From flowing dresses to elegant wrap numbers, fall collections were characterized by a light-handed glamour, as designers favored young, fresh looks.
Bill Blass: Morning, noon and night. That's when the Bill Blass customer relies on the label, and designer Michael Vollbracht is well aware of this. With fall, he showed just how far the collection has evolved since he took over — despite some earlier bumpy turns along the way. These were real clothes, a lot of them very pretty and exactly what his lady wants. She moves through her day in polished suits — here, a fine camel cashmere version — and luxe outerwear, often embroidered and sometimes with a touch of fur trim. Evening allowed Vollbracht to turn up the drama a notch with sparkly bits and frothy pieces. The flowing red chiffon siren dress certainly grabbed attention with its plunging neckline, but so did the charming beaded gray cocktail number topped with a shearling coat. There may have been no major fireworks, but this season Vollbracht seems more comfortable in upholding the Blass tradition.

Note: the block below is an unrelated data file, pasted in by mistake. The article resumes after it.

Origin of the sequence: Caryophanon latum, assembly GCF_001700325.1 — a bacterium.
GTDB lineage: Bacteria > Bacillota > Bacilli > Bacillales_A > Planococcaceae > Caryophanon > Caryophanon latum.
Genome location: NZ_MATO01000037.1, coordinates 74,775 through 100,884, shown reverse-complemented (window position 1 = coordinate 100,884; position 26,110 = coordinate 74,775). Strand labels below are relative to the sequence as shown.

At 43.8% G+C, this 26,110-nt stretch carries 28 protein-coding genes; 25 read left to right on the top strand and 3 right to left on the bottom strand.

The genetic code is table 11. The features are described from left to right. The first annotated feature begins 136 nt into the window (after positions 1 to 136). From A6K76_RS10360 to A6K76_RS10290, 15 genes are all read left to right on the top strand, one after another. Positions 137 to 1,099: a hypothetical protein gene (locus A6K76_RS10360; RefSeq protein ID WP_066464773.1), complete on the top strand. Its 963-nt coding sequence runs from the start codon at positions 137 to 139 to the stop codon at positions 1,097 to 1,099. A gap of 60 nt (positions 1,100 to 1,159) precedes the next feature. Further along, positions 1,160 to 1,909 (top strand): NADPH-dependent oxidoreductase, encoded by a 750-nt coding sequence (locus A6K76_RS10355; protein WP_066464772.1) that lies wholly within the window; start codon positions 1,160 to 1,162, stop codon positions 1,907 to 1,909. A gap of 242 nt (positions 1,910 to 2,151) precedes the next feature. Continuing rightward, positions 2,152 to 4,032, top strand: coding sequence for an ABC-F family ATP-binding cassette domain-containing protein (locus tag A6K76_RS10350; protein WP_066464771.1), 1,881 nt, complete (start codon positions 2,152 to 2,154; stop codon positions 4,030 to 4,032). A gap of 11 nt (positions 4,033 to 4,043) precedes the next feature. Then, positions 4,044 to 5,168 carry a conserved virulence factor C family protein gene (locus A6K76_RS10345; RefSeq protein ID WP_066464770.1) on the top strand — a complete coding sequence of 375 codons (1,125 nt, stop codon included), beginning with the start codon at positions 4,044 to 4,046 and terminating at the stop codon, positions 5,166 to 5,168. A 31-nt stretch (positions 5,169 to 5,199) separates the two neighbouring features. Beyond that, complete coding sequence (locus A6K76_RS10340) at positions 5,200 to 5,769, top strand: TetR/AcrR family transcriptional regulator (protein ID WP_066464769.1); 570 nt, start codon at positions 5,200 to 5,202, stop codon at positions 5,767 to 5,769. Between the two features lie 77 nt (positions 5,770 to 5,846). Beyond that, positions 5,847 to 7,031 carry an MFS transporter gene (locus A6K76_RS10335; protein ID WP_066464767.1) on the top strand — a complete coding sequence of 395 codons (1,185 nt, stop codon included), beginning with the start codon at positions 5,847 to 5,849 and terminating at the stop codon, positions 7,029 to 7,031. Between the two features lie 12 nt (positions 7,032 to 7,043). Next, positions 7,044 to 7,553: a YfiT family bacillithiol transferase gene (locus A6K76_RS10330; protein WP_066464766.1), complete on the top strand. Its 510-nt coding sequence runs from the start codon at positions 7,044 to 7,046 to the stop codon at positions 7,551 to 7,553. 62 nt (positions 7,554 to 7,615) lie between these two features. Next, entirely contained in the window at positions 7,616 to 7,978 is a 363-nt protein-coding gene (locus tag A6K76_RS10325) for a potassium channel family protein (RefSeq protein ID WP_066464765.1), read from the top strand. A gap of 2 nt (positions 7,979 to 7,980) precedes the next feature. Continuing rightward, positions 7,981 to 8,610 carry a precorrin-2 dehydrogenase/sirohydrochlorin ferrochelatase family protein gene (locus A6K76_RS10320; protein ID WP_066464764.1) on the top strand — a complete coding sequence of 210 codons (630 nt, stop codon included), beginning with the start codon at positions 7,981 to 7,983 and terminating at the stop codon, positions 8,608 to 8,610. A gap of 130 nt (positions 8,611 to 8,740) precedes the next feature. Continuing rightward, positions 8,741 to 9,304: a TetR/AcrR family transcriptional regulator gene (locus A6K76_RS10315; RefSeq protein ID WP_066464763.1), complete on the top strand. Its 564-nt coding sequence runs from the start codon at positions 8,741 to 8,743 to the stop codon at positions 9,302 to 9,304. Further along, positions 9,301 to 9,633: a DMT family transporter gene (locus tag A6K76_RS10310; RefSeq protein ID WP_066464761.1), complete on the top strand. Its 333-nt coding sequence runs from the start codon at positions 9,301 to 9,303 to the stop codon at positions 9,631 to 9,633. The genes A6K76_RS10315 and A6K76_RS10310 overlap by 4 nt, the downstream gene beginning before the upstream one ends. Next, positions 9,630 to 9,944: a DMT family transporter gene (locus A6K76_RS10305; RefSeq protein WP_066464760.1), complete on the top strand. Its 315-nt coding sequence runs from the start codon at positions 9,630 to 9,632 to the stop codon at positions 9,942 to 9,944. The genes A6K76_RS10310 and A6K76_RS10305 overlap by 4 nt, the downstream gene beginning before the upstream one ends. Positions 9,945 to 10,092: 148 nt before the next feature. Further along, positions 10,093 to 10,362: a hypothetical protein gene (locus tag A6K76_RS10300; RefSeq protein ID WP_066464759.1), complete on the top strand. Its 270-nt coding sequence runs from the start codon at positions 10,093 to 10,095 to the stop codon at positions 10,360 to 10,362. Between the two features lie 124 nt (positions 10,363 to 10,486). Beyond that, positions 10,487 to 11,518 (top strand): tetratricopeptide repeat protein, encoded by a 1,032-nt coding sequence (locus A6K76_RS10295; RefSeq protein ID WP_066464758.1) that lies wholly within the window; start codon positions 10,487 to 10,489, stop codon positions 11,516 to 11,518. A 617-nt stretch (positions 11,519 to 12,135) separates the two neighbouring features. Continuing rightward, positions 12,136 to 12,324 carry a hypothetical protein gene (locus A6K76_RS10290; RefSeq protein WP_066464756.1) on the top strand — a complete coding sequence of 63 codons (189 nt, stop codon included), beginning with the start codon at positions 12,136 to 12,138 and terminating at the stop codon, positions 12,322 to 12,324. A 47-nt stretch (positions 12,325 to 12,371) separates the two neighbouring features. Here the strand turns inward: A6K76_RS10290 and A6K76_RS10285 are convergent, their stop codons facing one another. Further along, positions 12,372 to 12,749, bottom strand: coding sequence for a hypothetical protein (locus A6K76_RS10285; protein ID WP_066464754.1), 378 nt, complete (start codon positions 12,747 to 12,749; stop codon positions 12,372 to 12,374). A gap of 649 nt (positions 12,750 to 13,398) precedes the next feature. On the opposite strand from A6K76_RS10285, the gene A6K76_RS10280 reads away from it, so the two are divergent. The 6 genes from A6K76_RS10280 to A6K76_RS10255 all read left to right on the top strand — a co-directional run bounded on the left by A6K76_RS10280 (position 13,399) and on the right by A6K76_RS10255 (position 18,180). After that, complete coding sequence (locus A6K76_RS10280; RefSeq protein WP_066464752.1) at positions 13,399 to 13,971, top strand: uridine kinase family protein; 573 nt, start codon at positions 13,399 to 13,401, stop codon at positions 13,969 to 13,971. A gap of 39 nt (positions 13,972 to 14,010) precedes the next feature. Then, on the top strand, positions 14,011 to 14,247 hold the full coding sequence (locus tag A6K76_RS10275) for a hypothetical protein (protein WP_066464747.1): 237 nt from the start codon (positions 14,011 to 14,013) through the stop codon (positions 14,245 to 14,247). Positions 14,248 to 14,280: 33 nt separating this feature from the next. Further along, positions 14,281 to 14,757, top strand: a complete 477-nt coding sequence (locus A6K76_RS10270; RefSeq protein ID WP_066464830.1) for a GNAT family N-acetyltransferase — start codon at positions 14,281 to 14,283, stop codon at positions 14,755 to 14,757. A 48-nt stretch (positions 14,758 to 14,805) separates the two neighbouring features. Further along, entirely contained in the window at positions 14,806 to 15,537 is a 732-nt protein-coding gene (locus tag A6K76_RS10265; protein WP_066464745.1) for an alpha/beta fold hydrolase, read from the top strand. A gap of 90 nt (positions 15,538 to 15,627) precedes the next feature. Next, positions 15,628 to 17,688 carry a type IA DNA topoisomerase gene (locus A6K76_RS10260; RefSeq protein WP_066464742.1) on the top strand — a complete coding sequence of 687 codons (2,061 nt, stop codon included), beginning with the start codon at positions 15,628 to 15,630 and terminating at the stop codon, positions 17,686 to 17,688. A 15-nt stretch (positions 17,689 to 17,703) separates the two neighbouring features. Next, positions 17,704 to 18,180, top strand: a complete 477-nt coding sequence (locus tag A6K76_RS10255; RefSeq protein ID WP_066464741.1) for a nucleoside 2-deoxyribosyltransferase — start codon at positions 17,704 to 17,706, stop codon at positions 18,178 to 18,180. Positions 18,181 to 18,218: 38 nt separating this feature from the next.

Monique Lhuillier: Monique Lhuillier is, first and foremost, committed to making her lady look lovely. And she succeeded for fall with gracefully cut jackets, cocktail dresses, dramatic evening gowns and chic coats. Her bordeaux tweed swingy overcoat with embroidered collar and pockets was a standout along with some of the lightest, prettiest little shrugs in town. The shrugs came out in tulle, taffeta or fur, worn over balloon cocktail dresses or trumpet ballgowns. And all of those gray Chantillly lace looks had a light-handed glamour, such as the sheath with its flaring hemline and the gown with a layered tulle skirt. But given the allure of those airy lace and taffeta looks, one wonders why Lhuillier weighed down the collection with so many of those wallpaper and upholstery fabrics.